"x": point,
"y": point
}

helpers.bulk(es, gen_blobs())
``````

## Create Outlier Analysis

Now we will send a request to elasticsearch to create our outlier analysis. The configuration for the analysis requires the following:

• a `source` index. This is the index `blobs` that we just ingested. Optionally, we can add a query to our index to just run outlier detection on a subset of the data.
• a `dest` index. The data from `source` will be reindexed into the destination index and the outlier detection analysis will add the results directly to this index.
• the `analysis` configuration. Here we're specifying that we want to run `outlier-detection`. Other options include `regression` and `classification`.
• an `analyzed_fields` object that instructs the analysis which fields to include and exclude.

Other parameters available for outlier detection can be seen here.

``````  api = "/_ml/data_frame/analytics/blobs-outlier-detection"
config = {
"source": {
"index": "blobs",
"query": {"match_all": {}}
},
"dest": {
"index": "blobs-outliers"
},
"analysis": {
"outlier_detection": {}
},
"analyzed_fields": {
"includes": ["x", "y"],
"excludes": []
}
}
print(requests.put(host+api, json=config).json())
``````

## Start Analysis

``````api = "/_ml/data_frame/analytics/blobs-outlier-detection/_start"
print(requests.post(host+api).json())
``````

## Create and Start Analysis in ML UI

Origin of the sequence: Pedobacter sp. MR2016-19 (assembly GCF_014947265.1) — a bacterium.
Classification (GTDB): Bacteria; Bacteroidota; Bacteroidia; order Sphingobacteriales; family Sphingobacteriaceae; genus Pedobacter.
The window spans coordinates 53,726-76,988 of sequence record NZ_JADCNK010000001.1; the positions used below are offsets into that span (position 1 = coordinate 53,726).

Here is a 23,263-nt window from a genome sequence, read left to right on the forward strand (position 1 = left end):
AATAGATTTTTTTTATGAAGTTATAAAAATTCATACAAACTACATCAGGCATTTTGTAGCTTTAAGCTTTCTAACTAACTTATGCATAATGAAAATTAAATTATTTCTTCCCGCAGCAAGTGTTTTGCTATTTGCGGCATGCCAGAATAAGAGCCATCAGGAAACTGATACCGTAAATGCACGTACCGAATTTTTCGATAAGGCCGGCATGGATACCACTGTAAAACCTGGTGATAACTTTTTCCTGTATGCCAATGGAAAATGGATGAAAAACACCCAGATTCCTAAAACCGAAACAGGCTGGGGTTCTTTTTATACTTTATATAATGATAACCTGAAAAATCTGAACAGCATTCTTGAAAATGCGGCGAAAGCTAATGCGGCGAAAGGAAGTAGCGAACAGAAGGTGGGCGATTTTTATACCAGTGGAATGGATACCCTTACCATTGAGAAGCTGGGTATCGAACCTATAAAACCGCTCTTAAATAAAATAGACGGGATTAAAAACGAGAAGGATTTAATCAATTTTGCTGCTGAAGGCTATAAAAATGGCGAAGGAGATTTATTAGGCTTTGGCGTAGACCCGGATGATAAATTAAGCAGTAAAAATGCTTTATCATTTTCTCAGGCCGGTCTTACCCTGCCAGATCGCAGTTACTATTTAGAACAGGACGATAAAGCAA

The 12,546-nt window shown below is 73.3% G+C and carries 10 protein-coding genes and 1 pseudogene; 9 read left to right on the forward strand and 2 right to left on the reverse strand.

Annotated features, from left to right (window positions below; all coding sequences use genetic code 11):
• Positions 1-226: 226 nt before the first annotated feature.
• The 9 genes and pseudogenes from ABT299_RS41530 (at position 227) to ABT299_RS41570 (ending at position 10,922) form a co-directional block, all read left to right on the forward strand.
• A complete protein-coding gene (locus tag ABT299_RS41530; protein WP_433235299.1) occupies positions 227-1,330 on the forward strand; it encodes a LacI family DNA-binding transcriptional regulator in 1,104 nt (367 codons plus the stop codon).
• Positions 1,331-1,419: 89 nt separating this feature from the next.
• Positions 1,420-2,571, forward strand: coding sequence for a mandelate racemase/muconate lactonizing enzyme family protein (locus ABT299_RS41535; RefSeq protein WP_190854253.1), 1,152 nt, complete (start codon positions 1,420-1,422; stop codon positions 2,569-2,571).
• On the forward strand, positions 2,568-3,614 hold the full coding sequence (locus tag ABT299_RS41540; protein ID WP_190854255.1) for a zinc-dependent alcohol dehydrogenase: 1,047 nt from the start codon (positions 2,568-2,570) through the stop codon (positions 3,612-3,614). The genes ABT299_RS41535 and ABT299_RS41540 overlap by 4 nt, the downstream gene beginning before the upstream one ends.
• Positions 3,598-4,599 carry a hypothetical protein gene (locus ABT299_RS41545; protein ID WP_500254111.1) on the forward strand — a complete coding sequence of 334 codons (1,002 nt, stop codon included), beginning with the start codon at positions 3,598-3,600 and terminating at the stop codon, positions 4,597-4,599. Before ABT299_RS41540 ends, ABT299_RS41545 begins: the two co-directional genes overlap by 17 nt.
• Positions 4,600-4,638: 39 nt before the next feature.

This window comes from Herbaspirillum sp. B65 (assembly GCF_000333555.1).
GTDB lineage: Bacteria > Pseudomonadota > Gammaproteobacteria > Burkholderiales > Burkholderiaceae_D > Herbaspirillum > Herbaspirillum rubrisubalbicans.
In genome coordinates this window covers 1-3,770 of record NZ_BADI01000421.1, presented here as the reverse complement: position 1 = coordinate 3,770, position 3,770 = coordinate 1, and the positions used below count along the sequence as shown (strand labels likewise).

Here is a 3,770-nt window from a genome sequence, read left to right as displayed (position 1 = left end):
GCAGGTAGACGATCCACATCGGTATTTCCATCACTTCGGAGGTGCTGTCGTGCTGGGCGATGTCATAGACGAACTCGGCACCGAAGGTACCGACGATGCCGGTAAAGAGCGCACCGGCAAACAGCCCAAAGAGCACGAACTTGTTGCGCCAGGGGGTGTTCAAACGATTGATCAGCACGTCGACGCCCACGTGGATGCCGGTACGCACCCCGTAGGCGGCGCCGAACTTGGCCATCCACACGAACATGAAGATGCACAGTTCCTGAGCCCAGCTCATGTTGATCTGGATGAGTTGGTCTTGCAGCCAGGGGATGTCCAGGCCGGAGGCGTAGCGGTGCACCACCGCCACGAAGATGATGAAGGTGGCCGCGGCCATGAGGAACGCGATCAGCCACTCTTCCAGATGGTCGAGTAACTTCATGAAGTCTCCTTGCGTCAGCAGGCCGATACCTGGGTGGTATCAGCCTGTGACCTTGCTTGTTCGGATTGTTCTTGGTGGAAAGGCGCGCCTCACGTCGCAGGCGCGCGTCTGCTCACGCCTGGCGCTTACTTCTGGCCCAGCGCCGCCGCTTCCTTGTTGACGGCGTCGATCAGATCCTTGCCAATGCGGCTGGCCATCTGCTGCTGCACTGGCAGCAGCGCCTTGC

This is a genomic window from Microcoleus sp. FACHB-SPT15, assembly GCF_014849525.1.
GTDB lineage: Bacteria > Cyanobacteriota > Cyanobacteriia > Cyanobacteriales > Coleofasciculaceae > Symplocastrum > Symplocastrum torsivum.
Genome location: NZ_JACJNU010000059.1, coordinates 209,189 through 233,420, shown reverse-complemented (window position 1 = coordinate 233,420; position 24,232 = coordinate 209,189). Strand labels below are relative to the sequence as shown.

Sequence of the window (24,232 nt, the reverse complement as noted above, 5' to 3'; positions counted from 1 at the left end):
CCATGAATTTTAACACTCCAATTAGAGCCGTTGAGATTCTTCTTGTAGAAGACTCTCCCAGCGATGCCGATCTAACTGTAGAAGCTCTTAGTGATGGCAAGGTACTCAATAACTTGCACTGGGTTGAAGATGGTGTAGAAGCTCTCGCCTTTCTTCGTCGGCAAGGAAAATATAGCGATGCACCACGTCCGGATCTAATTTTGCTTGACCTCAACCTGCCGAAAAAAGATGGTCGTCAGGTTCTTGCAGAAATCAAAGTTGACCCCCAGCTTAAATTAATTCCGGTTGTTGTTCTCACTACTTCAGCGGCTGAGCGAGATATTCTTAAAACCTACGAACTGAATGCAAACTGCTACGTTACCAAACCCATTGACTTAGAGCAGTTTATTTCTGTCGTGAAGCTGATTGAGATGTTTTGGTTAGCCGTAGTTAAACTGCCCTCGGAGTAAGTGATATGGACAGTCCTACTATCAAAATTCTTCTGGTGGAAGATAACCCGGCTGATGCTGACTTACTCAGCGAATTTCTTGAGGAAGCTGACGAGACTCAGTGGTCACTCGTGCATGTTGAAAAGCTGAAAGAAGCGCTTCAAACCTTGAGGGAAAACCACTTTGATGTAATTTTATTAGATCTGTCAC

The analysis should complete in less that a minute.

# Analyze Results

Now that our analysis is finished, let's view the results. We'll pull the data back into python using the `helpers.scan()` method from the elasticsearch python client. We see that our new `blobs-outliers` index contains information output by the outlier detection analysis:

• `ml.outlier_score`: the overall outlier score of the data point representated as a value between `0` and `1`.
• `ml.feature_influence.x`: the influence that the field `x` had on the outlier score representated as a value between `0` and `1`.
• `ml.feature_influence.y`: the influence that the field `y` had on the outlier score representated as a value between `0` and `1`.

For more information about how outlier scores and feature influence are calculated, please see the Outlier Detection Documentation. And if you're especially curious about how our modeling compares to other outlier detection models out there, have a look at this recent blog post where we benchmarked our outlier detection against many other algorithms.

``````es_data = []
for blob in  helpers.scan(es, index='blobs-outliers'):
obj = [
blob['_source']['x'],
blob['_source']['y'],
blob['_source']['ml']['outlier_score'],
blob['_source']['ml'].get('feature_influence.x', 0),
blob['_source']['ml'].get('feature_influence.y', 0)